As Narendra Modi government is all set to table the historic Citizenship Amendment Bill (CAB), which seeks to grant citizenship to all non-Muslim refugees from Pakistan, Bangladesh and Afghanistan facing religious persecution, the Congress party seems to be upset and has expressed its opposition to the initiative which grants citizenship to persecuted minorities of our neighbouring countries.
On Wednesday, senior Congress leader Shashi Tharoor claimed that the new bill violates the basic idea of India that religion can never be a reason for citizenship. He added that ours is a country for everybody, irrespective of religion, has equal rights in this country and the Constitution that they wrote reflected that. “Today, this bill undermines this fundamental tenet of the Constitution”, he added.
Echoing a similar sentiment, former Union minister and senior Congress leader Jairam Ramesh had also said that the Congress will take a leadership role in building an alliance with like-minded parties against the CAB and the proposed nationwide National Register of Citizens (NRC).
He went on to accuse Prime Minister Narendra Modi, Union Home minister Amit Shah and the BJP of using CAB as a political tool to divert the people’s attention from the main issues of the country like current growth pangs of India.
However, in a hurry to oppose the decision of the BJP government, the Congress party seems to have exposed its hypocrisy on the issue of granting citizenship to the persecuted minorities from the neighbouring countries. It is, in fact, surprising to see that the Congress party has now chosen to oppose an idea to which the party had vehemently supported in the past.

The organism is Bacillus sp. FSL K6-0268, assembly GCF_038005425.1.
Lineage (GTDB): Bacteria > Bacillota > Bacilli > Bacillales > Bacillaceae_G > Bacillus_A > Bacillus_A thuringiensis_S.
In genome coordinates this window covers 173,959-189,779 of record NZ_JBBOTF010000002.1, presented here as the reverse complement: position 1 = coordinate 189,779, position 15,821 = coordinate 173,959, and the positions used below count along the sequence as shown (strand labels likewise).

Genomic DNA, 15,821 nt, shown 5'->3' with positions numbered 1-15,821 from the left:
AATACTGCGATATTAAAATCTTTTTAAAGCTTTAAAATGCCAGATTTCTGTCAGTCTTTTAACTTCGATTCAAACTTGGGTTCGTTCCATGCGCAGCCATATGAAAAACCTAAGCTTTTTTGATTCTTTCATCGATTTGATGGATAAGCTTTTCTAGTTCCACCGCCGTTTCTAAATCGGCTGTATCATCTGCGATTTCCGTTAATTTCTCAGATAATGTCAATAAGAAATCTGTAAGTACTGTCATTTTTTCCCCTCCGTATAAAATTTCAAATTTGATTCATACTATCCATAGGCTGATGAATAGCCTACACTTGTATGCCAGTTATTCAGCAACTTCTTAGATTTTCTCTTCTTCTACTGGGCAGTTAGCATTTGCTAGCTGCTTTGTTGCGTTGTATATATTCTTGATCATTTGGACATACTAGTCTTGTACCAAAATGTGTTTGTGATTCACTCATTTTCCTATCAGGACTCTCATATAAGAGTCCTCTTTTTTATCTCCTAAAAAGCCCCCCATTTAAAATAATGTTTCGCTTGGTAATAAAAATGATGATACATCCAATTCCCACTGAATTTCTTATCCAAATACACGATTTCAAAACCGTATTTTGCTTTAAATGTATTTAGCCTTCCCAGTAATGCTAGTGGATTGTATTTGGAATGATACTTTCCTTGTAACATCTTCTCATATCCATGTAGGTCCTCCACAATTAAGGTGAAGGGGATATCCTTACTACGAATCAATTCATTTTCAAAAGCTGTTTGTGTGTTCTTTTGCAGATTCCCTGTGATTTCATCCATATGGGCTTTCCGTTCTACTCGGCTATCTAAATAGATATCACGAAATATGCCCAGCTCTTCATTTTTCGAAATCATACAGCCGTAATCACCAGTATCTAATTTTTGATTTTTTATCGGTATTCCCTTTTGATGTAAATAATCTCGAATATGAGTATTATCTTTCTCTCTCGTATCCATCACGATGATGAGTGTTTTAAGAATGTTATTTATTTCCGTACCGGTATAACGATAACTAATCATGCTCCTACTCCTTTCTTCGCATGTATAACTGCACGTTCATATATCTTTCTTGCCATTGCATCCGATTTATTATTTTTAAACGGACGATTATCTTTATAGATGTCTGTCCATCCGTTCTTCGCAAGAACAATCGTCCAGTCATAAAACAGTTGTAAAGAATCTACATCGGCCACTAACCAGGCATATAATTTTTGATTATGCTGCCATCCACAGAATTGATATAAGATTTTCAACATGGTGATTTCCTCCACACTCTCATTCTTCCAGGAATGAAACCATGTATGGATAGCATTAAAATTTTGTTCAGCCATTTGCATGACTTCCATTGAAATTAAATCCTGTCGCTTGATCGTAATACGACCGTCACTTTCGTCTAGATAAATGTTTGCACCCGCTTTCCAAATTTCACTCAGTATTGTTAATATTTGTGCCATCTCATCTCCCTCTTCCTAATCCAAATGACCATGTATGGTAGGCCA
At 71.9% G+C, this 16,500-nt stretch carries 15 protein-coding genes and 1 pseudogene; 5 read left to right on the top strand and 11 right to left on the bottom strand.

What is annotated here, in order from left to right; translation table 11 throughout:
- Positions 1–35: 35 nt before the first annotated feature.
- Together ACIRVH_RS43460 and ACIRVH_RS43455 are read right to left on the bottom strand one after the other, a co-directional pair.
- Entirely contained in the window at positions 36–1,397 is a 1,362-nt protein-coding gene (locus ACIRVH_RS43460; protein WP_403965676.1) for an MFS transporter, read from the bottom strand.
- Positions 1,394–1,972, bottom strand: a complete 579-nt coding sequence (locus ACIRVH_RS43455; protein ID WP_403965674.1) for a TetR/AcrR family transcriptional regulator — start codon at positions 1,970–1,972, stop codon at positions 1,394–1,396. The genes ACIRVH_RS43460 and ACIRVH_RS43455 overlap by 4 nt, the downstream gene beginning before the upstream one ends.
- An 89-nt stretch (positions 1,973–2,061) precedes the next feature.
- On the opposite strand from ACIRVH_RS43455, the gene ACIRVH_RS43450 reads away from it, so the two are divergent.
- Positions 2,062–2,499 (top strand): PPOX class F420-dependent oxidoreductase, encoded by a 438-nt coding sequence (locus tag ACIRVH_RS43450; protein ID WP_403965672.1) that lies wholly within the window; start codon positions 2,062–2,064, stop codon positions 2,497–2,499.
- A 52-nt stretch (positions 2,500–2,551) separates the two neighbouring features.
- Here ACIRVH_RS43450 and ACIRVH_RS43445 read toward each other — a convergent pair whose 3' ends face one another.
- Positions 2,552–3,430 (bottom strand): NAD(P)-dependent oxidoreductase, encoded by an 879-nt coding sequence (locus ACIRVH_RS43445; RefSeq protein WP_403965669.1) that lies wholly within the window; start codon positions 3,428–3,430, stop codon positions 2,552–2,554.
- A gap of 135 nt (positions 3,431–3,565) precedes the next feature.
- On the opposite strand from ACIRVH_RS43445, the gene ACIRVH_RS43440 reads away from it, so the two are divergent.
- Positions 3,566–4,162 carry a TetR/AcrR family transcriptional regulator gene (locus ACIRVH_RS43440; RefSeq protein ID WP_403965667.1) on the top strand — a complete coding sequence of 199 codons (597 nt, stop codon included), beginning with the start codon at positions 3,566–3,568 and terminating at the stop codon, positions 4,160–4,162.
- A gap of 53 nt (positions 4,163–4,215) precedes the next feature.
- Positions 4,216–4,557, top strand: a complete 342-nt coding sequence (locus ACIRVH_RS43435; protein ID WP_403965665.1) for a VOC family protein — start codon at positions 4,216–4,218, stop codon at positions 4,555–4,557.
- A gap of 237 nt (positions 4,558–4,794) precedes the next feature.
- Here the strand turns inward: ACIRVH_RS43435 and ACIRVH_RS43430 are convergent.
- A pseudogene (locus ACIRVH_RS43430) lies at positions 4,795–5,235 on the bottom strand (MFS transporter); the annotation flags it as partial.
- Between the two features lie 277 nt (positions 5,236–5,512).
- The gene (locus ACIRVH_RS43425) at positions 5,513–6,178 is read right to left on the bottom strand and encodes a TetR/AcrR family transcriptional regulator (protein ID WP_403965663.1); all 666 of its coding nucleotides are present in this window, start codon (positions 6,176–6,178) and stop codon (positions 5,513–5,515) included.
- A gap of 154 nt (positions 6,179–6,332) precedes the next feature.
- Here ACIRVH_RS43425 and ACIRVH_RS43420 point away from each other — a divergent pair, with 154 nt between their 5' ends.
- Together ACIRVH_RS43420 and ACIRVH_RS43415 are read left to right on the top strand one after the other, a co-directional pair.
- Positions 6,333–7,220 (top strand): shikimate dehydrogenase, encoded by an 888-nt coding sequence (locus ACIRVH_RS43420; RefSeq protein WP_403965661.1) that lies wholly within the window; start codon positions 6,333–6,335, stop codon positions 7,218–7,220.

On December 18, 2003, former Prime Minister and Congress MP Manmohan Singh, who was then leader of the Opposition in Rajya Sabha, had spoken in the Upper House in favour of giving citizenship to Hindus from Bangladesh who had taken refuge in India because of persecution.
— Yo Yo Funny Singh (@moronhumor) December 19, 2019
In the Rajya Sabha, Manmohan Singh who was yet to become country’s Prime Minister had said, “After the partition of our country, minorities in countries like Bangladesh have faced persecution, and it is our moral obligation that if circumstances force people, these unfortunate people, to seek refuge in our country, our approach to granting citizenship to these unfortunate persons should be more liberal.”
Clarifying the Congress party stand on the issue, the then Rajya Sabha leader of opposition Dr Singh had stated, “It is our moral obligation that if circumstances force people, these unfortunate people, to seek refuge in our country, our approach to granting citizenship to these unfortunate persons should be more liberal”.
“I sincerely hope that the Deputy Prime Minister (LK Advani) will bear this in mind in charting out the future course of action with regard to the Citizenship Act,” Singh had said in Rajya Sabha in 2003.
The opposition parties, especially Congress has been expressing its resentment publicly against the Citizenship Act, 1955 on the pretext that it violated the ‘secular’ character of the country. Secondly, the parties claim that not allowing Muslim refugees from these countries is contravention to the fundamental rights of an individual under Article 14.
The Citizenship Amendment Bill seeks to amend the existing law in order to grant Indian nationality to Hindus, Sikhs, Buddhists, Jains, Parsis, and Christians, who come to India because of religious persecution in Bangladesh, Pakistan, and Afghanistan even if they do not possess proper documents.
The CAB will propose to amend the definition of illegal migrants, reduction in the number of years of residency period to obtain Indian citizenship through naturalisation and empower the Centre to cancel the registration of Overseas Citizen of India card in case of any violation.